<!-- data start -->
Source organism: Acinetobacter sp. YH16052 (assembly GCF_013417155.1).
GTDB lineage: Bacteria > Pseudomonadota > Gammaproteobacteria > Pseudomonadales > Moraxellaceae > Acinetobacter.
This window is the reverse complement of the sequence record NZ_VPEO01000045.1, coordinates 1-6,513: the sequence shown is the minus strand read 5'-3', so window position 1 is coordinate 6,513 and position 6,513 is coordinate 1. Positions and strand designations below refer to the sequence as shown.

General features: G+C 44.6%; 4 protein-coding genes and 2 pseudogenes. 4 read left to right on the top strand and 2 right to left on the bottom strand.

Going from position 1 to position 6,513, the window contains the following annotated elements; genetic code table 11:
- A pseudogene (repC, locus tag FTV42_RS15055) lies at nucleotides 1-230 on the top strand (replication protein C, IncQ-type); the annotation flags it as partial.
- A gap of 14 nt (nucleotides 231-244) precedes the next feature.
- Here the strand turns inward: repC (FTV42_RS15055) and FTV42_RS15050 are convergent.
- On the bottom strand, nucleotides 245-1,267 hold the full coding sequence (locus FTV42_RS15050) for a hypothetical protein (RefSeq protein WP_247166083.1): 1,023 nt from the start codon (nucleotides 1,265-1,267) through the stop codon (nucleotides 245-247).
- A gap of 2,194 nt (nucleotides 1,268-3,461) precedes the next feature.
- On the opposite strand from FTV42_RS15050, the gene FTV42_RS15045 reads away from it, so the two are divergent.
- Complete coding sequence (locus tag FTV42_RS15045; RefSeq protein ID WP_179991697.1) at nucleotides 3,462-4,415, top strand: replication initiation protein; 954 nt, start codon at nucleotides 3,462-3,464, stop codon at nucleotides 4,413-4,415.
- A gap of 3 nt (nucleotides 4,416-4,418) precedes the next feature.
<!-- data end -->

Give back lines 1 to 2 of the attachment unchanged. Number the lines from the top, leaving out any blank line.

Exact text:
Source organism: Acinetobacter sp. YH16052 (assembly GCF_013417155.1).
GTDB lineage: Bacteria > Pseudomonadota > Gammaproteobacteria > Pseudomonadales > Moraxellaceae > Acinetobacter.